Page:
• http://www.seobythesea.com Bill Slawski

    Hi Gord,

    The cognitive limitations that Miller discusses are within a completely different and much more limited context than the one that you present, and yet it seems like the basis for some of your research, which is why I couldn’t help myself but bring it up.

    When you write, “Now let’s take both those principles and apply them to an interaction with a search results page. Here’s how the two tend to work together,” it does seem like you are attempting to use Miller’s research to stand for a limitation of a person’s cognitive ability to scan and interpret materials directly in front of them. It’s the same context as the concern about billboards that caused Miller to state that his research was being misinterpreted.

    Isn’t it just as easy to hypothesize that a searcher expects to see relevant results within the top few links to pages that appear after a search, and that after looking at the first three or four may decide that the results do or do not hold value, and may then decide whether or not to revise their query? Thus, not being a matter of limitations of our ability to scan, and to retain a certain amount of information within our human memory banks, but rather to be able to review and discriminate about the relevance of results based upon a review of the first few results?

    Doesn’t the fact that we read left to right and top to bottom also play a role in the shape of those results? That we go from top to bottom when we read would also play a role in that shape. If the first three or four results don’t look promising, there seems like little value in proceeding too much further down the page, regardless of whether my ability to scan and recall is tied to some magical number or not.

    So, do we only scan the top few results because that’s all we are capable of, or do we scan them because we have the ability to make a judgment based upon information directly in front of us, that we don’t have to necessarily recall after the fact? In other words, what you are calling a limit, I’m calling a decision.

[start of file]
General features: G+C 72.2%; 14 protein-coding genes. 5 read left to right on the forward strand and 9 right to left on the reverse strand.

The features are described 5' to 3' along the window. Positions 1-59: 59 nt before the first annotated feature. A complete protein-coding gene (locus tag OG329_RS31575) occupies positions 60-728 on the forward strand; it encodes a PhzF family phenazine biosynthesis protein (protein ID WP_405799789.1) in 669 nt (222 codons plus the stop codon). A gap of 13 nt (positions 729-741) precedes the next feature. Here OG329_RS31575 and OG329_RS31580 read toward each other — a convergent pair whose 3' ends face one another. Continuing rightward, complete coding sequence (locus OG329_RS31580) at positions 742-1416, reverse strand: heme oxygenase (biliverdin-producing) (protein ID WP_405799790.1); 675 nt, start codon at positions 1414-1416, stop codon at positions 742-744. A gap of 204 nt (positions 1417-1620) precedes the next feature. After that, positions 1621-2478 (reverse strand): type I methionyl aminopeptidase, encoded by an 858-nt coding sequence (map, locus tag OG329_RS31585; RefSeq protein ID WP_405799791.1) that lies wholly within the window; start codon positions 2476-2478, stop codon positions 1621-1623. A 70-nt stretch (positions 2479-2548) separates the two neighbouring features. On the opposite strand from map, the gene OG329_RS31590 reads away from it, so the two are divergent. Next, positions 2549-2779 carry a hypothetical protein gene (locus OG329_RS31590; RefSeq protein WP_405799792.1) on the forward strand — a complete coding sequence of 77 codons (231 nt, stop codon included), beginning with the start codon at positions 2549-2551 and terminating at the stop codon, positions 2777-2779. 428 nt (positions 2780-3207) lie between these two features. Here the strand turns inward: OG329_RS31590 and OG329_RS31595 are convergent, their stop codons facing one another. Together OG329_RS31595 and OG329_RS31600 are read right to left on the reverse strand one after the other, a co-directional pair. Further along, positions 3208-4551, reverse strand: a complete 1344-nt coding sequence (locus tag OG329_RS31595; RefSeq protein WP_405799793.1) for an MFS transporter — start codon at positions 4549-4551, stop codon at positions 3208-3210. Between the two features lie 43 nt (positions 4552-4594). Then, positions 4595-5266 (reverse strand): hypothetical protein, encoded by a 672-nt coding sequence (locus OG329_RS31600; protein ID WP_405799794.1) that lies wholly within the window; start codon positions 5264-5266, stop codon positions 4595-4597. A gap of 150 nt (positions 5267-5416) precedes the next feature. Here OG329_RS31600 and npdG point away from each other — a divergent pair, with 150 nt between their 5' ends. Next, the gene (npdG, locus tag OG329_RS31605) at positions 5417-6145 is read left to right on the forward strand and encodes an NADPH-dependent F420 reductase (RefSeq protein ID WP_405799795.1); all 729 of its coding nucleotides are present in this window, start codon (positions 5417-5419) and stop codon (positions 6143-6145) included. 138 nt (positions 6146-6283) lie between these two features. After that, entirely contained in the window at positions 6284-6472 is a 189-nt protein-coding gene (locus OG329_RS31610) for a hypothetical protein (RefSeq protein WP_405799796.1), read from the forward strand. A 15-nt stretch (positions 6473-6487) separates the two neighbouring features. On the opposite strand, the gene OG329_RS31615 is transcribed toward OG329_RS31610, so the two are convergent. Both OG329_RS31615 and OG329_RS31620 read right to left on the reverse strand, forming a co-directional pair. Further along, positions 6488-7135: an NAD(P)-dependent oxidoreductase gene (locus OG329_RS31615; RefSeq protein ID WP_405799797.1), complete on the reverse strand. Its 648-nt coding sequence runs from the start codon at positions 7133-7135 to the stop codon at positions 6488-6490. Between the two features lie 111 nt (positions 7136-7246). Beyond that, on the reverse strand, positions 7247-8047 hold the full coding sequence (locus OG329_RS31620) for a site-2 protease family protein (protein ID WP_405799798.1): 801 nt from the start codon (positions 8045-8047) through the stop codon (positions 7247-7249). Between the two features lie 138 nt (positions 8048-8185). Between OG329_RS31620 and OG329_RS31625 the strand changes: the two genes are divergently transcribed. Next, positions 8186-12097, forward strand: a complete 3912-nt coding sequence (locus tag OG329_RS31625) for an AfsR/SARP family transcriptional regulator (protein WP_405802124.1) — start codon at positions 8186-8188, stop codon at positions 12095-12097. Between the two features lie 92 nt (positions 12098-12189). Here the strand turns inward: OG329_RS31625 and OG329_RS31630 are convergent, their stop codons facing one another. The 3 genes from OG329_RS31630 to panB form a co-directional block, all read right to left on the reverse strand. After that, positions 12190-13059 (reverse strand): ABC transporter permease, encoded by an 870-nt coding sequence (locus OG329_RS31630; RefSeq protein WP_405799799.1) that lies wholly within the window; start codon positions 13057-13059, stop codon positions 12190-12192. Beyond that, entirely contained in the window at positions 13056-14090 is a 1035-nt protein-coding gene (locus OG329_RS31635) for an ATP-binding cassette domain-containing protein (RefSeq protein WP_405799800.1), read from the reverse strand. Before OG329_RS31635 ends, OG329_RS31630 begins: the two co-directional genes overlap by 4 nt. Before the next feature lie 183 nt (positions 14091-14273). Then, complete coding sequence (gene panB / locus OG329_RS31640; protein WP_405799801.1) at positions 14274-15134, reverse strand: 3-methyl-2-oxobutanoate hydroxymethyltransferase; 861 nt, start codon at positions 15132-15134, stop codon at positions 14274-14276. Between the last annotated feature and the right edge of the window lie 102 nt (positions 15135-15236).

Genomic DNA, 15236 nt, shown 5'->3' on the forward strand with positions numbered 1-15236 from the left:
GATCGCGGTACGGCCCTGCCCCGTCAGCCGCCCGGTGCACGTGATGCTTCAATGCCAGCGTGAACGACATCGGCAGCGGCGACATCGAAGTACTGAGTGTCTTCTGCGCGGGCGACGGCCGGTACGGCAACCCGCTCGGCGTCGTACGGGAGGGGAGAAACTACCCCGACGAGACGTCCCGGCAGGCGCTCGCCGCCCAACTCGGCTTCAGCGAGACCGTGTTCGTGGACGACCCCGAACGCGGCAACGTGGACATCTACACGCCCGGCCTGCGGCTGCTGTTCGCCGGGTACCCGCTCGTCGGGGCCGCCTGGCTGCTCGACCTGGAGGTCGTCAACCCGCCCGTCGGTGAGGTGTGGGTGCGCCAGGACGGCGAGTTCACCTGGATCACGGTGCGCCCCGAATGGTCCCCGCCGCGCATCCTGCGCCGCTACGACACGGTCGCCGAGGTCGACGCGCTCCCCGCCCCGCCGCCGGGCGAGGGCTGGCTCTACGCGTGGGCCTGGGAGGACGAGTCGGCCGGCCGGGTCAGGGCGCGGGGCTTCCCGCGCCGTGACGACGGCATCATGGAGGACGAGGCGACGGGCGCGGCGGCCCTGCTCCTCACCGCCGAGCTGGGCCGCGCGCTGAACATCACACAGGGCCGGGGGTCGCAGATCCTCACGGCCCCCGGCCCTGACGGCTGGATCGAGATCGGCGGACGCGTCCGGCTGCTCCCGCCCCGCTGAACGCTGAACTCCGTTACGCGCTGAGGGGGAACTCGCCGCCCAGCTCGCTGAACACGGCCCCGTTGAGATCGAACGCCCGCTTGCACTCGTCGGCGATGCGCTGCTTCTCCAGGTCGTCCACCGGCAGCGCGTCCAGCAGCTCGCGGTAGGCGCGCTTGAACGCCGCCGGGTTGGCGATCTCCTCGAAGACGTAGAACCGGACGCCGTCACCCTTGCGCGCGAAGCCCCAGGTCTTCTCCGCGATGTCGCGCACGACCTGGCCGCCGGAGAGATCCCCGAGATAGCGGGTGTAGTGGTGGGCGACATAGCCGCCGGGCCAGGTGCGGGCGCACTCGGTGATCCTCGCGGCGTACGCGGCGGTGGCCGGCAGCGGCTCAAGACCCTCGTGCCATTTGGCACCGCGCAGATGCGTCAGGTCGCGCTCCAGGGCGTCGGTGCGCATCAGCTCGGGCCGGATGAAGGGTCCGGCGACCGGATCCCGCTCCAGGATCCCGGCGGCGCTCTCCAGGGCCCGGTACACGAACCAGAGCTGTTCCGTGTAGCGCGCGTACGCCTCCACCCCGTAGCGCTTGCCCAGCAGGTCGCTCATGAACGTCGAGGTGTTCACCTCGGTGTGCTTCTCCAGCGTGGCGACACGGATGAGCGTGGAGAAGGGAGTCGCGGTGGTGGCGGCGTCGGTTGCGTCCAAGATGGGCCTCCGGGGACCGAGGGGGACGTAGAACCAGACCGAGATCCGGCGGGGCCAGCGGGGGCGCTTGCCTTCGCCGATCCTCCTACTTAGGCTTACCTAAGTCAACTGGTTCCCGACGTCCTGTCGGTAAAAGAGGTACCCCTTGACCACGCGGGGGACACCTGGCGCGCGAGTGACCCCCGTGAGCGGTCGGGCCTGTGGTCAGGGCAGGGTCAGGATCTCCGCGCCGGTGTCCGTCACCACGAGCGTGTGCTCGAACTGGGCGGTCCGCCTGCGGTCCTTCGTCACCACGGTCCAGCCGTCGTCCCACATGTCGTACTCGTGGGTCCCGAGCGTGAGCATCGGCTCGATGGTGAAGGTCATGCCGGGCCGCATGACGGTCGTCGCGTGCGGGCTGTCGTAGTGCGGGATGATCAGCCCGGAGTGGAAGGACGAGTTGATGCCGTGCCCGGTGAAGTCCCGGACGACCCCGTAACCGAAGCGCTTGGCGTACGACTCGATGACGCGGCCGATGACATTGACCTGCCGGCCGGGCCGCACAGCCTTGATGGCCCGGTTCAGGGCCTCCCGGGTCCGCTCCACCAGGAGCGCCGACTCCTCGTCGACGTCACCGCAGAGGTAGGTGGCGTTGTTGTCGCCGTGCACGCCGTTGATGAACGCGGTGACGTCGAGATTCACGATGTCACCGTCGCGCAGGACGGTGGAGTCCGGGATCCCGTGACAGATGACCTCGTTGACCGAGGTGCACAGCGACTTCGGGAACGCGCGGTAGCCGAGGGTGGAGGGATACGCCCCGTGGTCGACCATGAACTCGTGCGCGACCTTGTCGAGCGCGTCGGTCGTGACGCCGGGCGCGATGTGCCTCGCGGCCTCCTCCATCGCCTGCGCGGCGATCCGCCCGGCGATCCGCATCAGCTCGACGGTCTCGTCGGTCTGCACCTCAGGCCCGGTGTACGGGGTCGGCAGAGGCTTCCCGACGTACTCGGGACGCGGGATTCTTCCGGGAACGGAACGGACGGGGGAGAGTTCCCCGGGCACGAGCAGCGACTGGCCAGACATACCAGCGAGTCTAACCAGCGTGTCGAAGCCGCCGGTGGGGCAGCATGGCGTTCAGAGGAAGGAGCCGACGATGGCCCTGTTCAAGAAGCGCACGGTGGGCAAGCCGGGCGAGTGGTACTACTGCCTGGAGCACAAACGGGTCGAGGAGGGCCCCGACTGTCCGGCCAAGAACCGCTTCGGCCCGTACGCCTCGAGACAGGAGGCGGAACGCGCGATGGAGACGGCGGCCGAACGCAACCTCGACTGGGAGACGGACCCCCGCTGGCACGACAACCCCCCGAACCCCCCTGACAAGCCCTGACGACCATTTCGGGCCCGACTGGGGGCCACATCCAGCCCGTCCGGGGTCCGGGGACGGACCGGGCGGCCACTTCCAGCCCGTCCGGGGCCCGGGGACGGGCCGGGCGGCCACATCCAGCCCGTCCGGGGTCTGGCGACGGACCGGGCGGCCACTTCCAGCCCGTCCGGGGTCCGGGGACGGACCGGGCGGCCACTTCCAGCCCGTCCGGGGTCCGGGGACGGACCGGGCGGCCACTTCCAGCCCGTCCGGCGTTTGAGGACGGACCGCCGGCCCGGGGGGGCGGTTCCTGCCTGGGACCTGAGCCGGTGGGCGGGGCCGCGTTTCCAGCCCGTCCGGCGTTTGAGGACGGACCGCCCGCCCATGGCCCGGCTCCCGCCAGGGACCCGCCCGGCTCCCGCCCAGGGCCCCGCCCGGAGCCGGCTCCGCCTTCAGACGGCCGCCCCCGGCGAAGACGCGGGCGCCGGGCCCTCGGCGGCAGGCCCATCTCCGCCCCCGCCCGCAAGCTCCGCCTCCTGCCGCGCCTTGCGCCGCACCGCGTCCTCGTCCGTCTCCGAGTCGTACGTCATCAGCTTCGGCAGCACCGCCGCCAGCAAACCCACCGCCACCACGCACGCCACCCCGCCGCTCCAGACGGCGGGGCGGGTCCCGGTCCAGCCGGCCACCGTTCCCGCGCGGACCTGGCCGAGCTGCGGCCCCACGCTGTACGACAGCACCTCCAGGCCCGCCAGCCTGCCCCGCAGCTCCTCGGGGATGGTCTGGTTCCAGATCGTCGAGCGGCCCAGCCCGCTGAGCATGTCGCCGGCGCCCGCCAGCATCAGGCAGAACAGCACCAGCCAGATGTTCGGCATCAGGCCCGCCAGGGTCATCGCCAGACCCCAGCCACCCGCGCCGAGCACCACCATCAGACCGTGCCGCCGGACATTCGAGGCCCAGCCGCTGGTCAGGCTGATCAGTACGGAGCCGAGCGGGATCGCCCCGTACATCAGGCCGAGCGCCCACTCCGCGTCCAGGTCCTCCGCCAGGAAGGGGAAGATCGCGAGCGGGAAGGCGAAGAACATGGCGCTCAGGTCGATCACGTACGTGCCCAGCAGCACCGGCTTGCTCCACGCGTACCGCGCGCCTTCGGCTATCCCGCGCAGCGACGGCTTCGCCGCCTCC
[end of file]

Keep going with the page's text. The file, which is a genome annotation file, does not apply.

• http://www.outofmygord.com Gord Hotchkiss

    Good point. I think the fact that most of us find something relevant enough in that top consideration set to at least click on is highly pertinent to the interaction. Thanks for adding your insight!

  • http://www.seobythesea.com Bill Slawski

    Thank you, Gord.

    I’m really happy to see someone exploring search from the perspective that you are. I may question some of what you are doing a little, but I really appreciate the level of inquiry that you are bringing to the topic of search.

  • Andy Edmonds

    Miller’s work was focused on the auditory loop and memory for acoustic data.

    There is some critical importance to the 7+-2 quantity that seems to pervade the cognitive system, but for the phenomena described here, you’re much better off studying the “subitizing” research that specifically looks at visual attention:

    It’s amazing how even professionals trained to PhD levels in cognitive psychology promote an over-interpretation of Miller’s (ancient) work. See Just and Carpenter’s theories on working memory for a more recent take in which both storage and processing are considered a single resource.